Anonymous calls for citizen action against CISPA
CISPA, the Cyber Intelligence Sharing and Protection Act, was rushed through the House of Representatives on Thursday last week. It was passed by 248 votes to 168. On the previous day, Wednesday, President Obama – or more specifically, the Office of Management and Budget – warned that he would veto the bill: “Legislation should address core critical infrastructure vulnerabilities without sacrificing the fundamental values of privacy and civil liberties for our citizens… for the reasons stated herein, if H.R. 3523 were presented to the President, his senior advisors would recommend that he veto the bill.”
Doesn’t mean he will veto the bill. Guantanamo? NDAA?
It’s a possibility not lost on Anonymous. On Friday it issued its own citizen call to arms. It’s not asking for the usual DDoS attack – at least not yet, because it’s not clear who would need to be attacked, but it does say:
President Obama has already stated that he will veto the bill, but this is also what was said about NDAA.
Anonymous’ call is:
We have defeated previous attempts to censor our only platform of true honest communication, the internet. SOPA was only the beginning.
Sign petitions, call your congressmen, and kill this act in the senate.
As a foreign observer I would say that one thing is very clear about CISPA: it is being sold to the American public on a tissue of lies, misconceptions, misleading claims and overarching FUD. It will do nothing to prevent terrorism. It will do nothing to curtail crime. But it will allow both US law enforcement and the entertainment industry to legally spy on the private and legitimate communications of both innocent US citizens and everyone else anywhere in the world. A specific misleading endorsement? Joel Kaplan, Vice President-U.S. Public Policy, Facebook, wrote:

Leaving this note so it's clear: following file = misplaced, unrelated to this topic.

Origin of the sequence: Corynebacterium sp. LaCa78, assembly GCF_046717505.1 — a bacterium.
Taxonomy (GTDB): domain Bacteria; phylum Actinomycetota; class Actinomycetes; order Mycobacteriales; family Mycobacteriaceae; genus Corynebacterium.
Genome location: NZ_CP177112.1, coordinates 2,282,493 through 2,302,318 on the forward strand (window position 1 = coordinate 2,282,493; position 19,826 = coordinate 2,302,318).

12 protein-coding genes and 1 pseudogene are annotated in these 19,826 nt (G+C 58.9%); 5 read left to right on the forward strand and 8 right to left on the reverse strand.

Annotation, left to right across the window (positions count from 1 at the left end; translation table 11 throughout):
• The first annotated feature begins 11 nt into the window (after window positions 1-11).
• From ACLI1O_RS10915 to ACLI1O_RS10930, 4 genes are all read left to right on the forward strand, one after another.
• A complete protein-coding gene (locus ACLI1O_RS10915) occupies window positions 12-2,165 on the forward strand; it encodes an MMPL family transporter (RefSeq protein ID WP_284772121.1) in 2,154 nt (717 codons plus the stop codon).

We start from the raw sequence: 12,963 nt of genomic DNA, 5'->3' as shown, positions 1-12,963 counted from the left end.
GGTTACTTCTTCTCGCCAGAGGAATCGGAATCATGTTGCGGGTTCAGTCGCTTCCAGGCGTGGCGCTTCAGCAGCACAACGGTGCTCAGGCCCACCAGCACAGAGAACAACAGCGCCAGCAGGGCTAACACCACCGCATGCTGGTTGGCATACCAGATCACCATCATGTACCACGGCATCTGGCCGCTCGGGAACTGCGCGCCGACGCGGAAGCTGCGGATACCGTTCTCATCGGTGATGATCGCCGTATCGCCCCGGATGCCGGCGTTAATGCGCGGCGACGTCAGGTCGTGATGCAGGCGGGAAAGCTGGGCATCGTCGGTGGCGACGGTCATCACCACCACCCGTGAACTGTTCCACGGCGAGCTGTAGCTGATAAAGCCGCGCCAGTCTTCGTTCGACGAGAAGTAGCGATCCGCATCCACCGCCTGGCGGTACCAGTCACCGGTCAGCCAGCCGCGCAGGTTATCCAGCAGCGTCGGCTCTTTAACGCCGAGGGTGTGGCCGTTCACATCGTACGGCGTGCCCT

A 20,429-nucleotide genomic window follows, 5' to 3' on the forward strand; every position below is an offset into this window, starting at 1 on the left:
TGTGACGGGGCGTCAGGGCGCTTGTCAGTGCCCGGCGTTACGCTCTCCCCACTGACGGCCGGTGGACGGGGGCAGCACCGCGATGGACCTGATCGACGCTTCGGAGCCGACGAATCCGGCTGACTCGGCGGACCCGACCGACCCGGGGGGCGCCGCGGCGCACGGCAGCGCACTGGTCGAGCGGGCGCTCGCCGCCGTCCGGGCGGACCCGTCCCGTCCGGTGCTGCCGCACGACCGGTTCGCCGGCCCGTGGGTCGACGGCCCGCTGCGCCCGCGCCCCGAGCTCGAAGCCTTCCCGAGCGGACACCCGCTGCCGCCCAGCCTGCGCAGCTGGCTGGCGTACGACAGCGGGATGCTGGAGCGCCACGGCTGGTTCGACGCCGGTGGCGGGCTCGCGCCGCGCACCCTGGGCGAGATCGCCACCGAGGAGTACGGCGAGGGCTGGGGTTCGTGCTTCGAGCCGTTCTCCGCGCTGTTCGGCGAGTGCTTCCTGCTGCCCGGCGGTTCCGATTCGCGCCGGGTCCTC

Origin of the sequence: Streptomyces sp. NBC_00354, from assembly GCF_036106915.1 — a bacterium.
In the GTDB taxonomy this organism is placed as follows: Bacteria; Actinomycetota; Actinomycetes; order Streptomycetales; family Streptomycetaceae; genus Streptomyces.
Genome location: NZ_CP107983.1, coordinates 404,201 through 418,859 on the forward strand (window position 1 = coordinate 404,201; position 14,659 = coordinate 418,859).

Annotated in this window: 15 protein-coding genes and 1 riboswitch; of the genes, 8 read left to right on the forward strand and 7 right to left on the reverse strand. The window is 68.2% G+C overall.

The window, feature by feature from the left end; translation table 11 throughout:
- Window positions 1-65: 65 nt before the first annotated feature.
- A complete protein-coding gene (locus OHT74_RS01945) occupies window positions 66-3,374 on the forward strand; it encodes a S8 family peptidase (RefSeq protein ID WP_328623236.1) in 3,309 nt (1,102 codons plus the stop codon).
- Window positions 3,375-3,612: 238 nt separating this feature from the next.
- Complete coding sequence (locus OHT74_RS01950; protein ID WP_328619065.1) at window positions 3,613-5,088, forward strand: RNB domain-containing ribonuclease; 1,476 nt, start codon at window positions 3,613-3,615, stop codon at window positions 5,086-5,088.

Importantly, HR 3523 would impose no new obligations on us to share data with anyone –- and ensures that if we do share data about specific cyber threats, we are able to continue to safeguard our users’ private information, just as we do today [my ironic emphasis].
If the American citizen can expect the same from the US government as the Facebook user can from Facebook, then expect your personal data to be covertly extracted and sold to the highest bidder. It’s time to listen to those great advocates of US free speech: ACLU, EFF, CDT and, I have to say, Anonymous.